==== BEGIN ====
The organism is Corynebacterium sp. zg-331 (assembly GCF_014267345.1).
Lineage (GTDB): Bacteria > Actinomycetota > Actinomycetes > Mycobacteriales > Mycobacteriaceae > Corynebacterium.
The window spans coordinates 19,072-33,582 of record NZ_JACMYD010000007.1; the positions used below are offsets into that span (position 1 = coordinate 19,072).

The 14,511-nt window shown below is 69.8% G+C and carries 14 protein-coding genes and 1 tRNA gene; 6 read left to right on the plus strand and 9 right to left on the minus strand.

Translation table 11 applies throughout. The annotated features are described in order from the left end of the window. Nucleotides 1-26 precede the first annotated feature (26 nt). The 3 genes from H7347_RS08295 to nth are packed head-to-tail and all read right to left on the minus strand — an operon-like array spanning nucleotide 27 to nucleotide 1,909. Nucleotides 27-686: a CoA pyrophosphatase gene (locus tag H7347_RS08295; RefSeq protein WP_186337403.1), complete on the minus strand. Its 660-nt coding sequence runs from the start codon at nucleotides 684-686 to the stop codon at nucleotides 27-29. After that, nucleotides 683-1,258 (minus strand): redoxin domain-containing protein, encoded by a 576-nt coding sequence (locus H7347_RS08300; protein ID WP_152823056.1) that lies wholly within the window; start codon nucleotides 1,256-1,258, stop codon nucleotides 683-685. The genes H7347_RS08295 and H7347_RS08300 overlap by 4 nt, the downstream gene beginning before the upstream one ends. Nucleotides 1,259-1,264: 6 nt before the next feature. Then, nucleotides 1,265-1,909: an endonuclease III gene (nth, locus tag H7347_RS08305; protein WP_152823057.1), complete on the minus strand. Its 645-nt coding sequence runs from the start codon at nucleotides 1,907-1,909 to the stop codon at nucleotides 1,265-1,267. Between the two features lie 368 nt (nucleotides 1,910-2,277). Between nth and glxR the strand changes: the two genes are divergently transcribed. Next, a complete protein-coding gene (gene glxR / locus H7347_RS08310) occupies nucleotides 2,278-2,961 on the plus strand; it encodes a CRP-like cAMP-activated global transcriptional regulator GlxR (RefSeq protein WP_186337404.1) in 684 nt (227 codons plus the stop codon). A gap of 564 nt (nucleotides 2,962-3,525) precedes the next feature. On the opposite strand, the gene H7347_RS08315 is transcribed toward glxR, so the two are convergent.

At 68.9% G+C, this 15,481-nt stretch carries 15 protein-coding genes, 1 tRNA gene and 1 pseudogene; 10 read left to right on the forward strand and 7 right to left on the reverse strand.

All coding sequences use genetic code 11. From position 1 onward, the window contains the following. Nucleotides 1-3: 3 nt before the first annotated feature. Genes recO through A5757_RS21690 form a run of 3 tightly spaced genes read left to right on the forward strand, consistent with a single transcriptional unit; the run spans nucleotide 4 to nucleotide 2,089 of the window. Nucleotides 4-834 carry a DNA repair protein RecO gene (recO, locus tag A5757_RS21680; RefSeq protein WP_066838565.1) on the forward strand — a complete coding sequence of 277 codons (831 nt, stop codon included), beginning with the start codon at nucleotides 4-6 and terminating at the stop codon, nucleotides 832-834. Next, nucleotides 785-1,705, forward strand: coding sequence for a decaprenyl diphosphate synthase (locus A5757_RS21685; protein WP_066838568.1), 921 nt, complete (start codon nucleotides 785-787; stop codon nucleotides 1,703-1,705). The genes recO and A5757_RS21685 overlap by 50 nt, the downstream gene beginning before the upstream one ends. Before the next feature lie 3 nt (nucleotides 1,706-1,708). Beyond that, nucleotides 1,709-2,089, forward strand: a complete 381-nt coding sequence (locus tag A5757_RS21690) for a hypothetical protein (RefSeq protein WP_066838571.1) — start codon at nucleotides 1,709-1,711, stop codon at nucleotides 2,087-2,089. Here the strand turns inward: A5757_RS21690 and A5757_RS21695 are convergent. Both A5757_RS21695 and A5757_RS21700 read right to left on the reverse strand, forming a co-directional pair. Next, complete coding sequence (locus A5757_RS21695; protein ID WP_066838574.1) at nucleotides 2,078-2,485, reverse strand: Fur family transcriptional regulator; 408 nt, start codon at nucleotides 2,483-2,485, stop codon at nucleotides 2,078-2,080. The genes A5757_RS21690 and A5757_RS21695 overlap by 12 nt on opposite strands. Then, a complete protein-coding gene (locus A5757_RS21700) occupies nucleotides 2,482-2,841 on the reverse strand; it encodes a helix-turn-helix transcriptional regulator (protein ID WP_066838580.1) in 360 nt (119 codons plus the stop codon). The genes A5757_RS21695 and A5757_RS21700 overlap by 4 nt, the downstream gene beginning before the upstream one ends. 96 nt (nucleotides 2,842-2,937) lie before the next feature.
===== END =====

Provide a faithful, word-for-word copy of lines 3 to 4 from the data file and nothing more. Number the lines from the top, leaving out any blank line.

The window spans coordinates 19,072-33,582 of record NZ_JACMYD010000007.1; the positions used below are offsets into that span (position 1 = coordinate 19,072).

The 14,511-nt window shown below is 69.8% G+C and carries 14 protein-coding genes and 1 tRNA gene; 6 read left to right on the plus strand and 9 right to left on the minus strand.